Social Media Fingerprints of Unemployment:

I wonder how their model can provide data about countries with fewer social media outlets?

I was also wondering about privacy issues.. would a method like this ever be truly be used by government to study its country’s economy? Would the public accept it and not label it as spying? I feel that due to a lack of awareness, most users do not know that data is being constantly collected from the digital traces they leave online. How would they feel if they were made more aware?

The Data That Turned the World Upside Down:

This article was extremely troubling to read. Even though, I knew I left digital traces and that data is being collected about me constantly.. the idea that someone can figure out my personality, ethnicity, and views from an aggregate of overwhelming data is crazy. Where does it stop? And does it mean anything if I free my life from any tech influence?

I think it’s interesting when I ask people how they feel about big data collection. Most people’s responses are: “oh I don’t really care that much that data is being collected. I’m not doing anything incriminating”. I think the true danger here is yes you are not doing anything incriminating but that this data is collected to subconsciously change your mood and your decisions. That is where the real problem lies.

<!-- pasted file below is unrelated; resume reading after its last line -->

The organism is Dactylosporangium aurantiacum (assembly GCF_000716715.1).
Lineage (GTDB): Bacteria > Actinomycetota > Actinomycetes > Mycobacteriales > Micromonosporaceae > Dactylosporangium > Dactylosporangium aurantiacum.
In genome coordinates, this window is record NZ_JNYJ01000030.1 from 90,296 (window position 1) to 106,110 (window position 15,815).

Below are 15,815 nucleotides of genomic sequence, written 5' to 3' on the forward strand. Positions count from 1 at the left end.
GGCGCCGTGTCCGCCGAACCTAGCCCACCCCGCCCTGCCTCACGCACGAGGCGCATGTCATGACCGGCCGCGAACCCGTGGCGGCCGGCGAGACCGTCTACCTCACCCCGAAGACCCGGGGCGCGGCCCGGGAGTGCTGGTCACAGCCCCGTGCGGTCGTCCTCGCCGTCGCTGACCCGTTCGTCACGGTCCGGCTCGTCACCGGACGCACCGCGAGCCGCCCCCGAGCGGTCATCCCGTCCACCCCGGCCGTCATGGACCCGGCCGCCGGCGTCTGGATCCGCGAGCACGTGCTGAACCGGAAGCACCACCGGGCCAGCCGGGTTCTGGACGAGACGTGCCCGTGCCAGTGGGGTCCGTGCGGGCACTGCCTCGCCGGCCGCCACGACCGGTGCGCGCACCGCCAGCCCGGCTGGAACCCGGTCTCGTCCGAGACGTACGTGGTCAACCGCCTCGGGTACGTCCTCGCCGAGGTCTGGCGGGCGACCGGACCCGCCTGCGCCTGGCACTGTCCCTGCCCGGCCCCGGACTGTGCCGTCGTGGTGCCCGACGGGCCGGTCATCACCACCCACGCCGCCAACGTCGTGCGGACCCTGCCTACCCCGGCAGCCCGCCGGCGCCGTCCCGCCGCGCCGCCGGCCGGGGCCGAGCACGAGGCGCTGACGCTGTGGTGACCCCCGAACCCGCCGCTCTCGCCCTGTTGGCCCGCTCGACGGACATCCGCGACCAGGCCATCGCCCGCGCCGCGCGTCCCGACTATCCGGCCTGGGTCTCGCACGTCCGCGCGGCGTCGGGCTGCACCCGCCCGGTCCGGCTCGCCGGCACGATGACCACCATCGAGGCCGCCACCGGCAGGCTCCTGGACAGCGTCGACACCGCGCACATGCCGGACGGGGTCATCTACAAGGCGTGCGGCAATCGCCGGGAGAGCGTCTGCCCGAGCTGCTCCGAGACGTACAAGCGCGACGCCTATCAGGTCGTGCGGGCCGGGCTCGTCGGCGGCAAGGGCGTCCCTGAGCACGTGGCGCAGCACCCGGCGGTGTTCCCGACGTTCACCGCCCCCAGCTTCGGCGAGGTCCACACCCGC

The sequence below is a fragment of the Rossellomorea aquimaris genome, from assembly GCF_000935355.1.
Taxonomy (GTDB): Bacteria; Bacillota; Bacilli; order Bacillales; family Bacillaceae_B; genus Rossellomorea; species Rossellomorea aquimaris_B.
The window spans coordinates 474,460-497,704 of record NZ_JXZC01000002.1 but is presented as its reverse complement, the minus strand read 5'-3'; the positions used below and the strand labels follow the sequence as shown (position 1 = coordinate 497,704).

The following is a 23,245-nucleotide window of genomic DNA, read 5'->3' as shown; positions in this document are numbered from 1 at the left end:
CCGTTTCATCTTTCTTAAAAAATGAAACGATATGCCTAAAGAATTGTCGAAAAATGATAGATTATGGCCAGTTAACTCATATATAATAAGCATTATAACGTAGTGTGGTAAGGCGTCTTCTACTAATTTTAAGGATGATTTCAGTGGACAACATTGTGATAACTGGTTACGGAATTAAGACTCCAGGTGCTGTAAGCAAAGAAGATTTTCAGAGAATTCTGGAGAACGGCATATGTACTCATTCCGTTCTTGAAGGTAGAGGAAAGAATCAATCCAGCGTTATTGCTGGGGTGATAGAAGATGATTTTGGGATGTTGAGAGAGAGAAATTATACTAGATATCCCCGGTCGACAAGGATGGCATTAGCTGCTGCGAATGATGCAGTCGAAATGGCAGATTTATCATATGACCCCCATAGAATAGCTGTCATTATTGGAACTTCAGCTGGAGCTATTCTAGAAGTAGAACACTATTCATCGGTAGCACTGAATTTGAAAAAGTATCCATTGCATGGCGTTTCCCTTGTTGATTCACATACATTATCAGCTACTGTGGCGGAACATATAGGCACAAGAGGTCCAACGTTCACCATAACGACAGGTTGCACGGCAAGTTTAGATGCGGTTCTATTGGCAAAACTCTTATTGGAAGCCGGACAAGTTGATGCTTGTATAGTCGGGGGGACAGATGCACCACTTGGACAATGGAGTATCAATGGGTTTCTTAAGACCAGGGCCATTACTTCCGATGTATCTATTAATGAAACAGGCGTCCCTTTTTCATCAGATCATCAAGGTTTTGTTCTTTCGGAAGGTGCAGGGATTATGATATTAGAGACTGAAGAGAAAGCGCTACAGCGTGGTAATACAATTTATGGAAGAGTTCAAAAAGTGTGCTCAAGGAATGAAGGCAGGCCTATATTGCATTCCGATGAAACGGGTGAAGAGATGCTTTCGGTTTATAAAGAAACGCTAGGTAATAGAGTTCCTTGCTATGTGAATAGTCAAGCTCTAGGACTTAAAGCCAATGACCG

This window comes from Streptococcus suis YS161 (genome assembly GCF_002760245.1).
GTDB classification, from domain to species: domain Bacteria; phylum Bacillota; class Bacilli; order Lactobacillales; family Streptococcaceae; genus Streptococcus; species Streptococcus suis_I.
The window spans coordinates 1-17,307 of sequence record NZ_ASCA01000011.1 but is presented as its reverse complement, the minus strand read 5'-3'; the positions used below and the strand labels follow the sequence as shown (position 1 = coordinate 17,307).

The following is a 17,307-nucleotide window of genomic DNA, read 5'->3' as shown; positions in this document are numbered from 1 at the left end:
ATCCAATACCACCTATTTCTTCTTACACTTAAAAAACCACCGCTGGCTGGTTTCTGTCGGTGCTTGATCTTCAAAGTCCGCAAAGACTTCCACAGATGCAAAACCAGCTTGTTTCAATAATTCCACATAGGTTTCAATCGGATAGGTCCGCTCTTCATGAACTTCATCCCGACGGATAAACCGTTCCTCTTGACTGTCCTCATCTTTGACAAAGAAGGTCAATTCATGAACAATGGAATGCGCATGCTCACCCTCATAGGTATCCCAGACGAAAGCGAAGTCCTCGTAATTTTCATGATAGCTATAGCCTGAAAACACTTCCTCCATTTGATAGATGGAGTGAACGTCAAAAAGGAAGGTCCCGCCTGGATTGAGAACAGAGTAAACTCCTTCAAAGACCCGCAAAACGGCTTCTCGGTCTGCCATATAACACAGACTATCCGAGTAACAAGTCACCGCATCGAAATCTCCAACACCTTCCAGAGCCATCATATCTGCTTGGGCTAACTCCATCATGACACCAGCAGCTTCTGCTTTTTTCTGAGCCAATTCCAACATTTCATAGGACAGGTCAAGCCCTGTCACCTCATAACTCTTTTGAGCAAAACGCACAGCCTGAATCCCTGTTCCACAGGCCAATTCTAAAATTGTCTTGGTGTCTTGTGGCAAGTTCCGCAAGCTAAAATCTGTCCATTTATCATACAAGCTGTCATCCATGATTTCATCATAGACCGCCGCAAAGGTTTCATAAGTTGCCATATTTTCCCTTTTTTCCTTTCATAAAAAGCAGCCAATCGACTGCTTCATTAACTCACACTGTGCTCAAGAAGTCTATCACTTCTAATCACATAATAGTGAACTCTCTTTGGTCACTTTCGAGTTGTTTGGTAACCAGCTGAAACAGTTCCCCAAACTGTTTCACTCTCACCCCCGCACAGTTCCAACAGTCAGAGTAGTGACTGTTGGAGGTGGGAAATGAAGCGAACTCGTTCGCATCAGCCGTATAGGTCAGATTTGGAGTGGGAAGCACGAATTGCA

Fake News Is Not the Only Problem:

This article definitely hit base with how I have been feeling lately – “the distrust of institutions”. Capitalism and money feeds fake news. I can def see how fake news really influences some people’s opinions especially those who have come up to me to ask rather strange questions about Saudi Arabia they have seen on the news.. where did they get this news? Saudi Arabia is a mysterious country to the west and thus the media paints a picture, as the article states, with beliefs and expectations one already has.

I wonder how this affects third world countries with less social media outlets and media coverage?

Questions for Guest Speakers:

  1. How did you become interested in the topic of big data?
  2. What do you think is the most “popular” topic regarding data collection and analysis?
  3. How can you work with big data ethically?
  4. When do you think big data intervention has crossed a line?
  5. Why do you think the laws regarding privacy are more relaxed in the US than Europe? Does it have to do with lack of public awareness?